Following the debate initiated by the Swedish Association for Sexuality Education (Riksförbundet för Sexuell Upplysning – RFSU) on the impact of the Swedish Sex Purchase Act’s, we emailed Kajsa Wahlberg, a detective at the National Police and National Rapporteur on Human Trafficking. We wanted to hear directly from her about how the Police see the Sex Purchase Act’s effect and how she sees work in this area progressing.
What do the Police and other government agencies see as the major impacts of the Swedish Sex Purchase Act?
Firstly, the law has led to reduced street prostitution which, in turn, has led to fewer street disturbances and lower levels of criminality in those areas where street prostitution is/was to be found. Prior to introduction of the Sex Purchase Act, the Police received a lot of complaints from the public about these issues. People would not go through these areas and girls and women were accosted by people looking to buy sex from them. In those areas where there is prostitution, there are often other crimes including narcotic crimes, assault, money laundering and traffic offences.
We have also noticed that pimps and human traffickers do not see Sweden as an attractive market for their criminal activities as people buying sex are worried about being caught. They try to establish themselves here but are unable to do so to the same degree that you see in other countries that do not have similar laws.
The Swedish Sex Purchase Act has previously been criticized including in a recent study commissioned by the RFSU that questions the effect of the Act, pointing to, amongst other things, the increased stigmatization of prostitutes. What is your response to that?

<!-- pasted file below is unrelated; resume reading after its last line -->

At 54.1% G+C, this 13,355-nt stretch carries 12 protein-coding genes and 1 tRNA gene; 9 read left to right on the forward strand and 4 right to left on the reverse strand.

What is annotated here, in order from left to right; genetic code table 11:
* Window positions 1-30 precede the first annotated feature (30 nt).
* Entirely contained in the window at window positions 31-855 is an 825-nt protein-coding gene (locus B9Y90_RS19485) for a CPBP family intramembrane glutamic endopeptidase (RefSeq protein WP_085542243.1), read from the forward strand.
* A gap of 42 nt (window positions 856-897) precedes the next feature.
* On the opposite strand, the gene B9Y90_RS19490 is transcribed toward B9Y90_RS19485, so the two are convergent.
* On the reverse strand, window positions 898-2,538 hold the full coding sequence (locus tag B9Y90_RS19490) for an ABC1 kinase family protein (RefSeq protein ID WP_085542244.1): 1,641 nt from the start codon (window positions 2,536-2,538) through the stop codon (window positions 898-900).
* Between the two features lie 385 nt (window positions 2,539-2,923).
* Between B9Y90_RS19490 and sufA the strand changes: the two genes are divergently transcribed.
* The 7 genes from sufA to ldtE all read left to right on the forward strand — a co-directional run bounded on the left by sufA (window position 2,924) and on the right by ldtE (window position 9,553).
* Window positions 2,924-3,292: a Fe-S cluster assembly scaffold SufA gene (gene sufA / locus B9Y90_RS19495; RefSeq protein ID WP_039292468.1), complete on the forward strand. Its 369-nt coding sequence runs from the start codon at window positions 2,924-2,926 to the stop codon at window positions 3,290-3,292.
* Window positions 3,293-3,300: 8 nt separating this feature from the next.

Prostitution is always stigmatized, even in those countries where prostitution is legalized. I do not understand how a law in and of itself can cause this stigmatization. I do not agree that the activity moves underground as a result of the law. Even before the change in the law, sex purchases took place indoors or in well-hidden areas. It is in the nature of the act. The actual idea is, of course, to reach out to the marketplace, the sex buyers, which is not that hidden for those that want to know where prostitution is occurring. If people buying sex can find the women, so can the Police. It’s about attitude and priorities
It is of importance to the Police that those involved in prostitution are not criminalized: It means they will not refuse to speak to us and it takes away a barrier for the Police when making contact with them. Otherwise, there is a risk that they believe the Police want to get them, which is the case in many other countries where prostitution is a punishable offence.
On the question of a reduction in the number of sex purchases, we also need to ask ourselves what the situation would be if there was not a law forbidding the purchase of sex? The law works mainly by making something punishable and, in doing so, it becomes a barrier for most people to commit the act. I’m not aware of any law that works 100%. For example, it is forbidden to steal, but acts of theft still occur. We would probably see more of that if it were permissible to just take things.
Going forward, what do you see as important in continuing to reduce the sex trade and to protect the victims of human trafficking and those that end up in prostitution?
– The Police should work more to prosecute sex trades and to prevent human trafficking, It is also important to act as early as possible when we see signs of young people involving themselves in these activities and getting into trouble. There is a risk otherwise that they end up in prostitution in the long term. This is where the Police are working actively in cooperation with Social Services to develop and spread new working methods and to localize and find these young people.
You can find a previous blog with Kajsa Wahlberg on Police work against trafficking here!